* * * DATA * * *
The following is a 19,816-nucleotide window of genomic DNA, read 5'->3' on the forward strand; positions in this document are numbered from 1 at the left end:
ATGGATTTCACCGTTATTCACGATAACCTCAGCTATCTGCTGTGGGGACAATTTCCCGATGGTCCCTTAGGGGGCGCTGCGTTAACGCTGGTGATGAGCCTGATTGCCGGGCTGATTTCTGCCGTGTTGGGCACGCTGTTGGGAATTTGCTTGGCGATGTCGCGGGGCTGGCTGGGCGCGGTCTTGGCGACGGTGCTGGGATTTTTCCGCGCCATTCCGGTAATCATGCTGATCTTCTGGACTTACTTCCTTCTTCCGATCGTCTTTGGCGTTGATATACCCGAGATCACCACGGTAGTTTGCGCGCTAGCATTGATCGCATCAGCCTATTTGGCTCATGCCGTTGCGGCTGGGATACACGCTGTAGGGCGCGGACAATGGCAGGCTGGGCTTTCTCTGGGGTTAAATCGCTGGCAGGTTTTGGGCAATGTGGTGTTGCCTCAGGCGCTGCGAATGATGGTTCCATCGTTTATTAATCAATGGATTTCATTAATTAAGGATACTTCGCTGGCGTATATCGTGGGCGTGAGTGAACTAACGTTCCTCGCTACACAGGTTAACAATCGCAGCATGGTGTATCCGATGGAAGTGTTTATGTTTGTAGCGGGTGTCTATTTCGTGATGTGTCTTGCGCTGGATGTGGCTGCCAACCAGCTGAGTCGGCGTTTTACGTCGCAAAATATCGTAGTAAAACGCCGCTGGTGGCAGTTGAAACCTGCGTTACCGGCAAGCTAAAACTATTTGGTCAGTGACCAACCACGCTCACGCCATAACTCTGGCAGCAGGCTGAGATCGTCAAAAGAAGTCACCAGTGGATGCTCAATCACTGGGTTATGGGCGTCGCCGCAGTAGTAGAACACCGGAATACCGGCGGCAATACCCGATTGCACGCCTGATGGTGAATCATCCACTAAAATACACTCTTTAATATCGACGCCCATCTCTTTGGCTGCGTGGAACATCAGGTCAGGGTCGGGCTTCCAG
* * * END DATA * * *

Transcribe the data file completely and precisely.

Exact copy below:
The following is a 19,816-nucleotide window of genomic DNA, read 5'->3' on the forward strand; positions in this document are numbered from 1 at the left end:
ATGGATTTCACCGTTATTCACGATAACCTCAGCTATCTGCTGTGGGGACAATTTCCCGATGGTCCCTTAGGGGGCGCTGCGTTAACGCTGGTGATGAGCCTGATTGCCGGGCTGATTTCTGCCGTGTTGGGCACGCTGTTGGGAATTTGCTTGGCGATGTCGCGGGGCTGGCTGGGCGCGGTCTTGGCGACGGTGCTGGGATTTTTCCGCGCCATTCCGGTAATCATGCTGATCTTCTGGACTTACTTCCTTCTTCCGATCGTCTTTGGCGTTGATATACCCGAGATCACCACGGTAGTTTGCGCGCTAGCATTGATCGCATCAGCCTATTTGGCTCATGCCGTTGCGGCTGGGATACACGCTGTAGGGCGCGGACAATGGCAGGCTGGGCTTTCTCTGGGGTTAAATCGCTGGCAGGTTTTGGGCAATGTGGTGTTGCCTCAGGCGCTGCGAATGATGGTTCCATCGTTTATTAATCAATGGATTTCATTAATTAAGGATACTTCGCTGGCGTATATCGTGGGCGTGAGTGAACTAACGTTCCTCGCTACACAGGTTAACAATCGCAGCATGGTGTATCCGATGGAAGTGTTTATGTTTGTAGCGGGTGTCTATTTCGTGATGTGTCTTGCGCTGGATGTGGCTGCCAACCAGCTGAGTCGGCGTTTTACGTCGCAAAATATCGTAGTAAAACGCCGCTGGTGGCAGTTGAAACCTGCGTTACCGGCAAGCTAAAACTATTTGGTCAGTGACCAACCACGCTCACGCCATAACTCTGGCAGCAGGCTGAGATCGTCAAAAGAAGTCACCAGTGGATGCTCAATCACTGGGTTATGGGCGTCGCCGCAGTAGTAGAACACCGGAATACCGGCGGCAATACCCGATTGCACGCCTGATGGTGAATCATCCACTAAAATACACTCTTTAATATCGACGCCCATCTCTTTGGCTGCGTGGAACATCAGGTCAGGGTCGGGCTTCCAG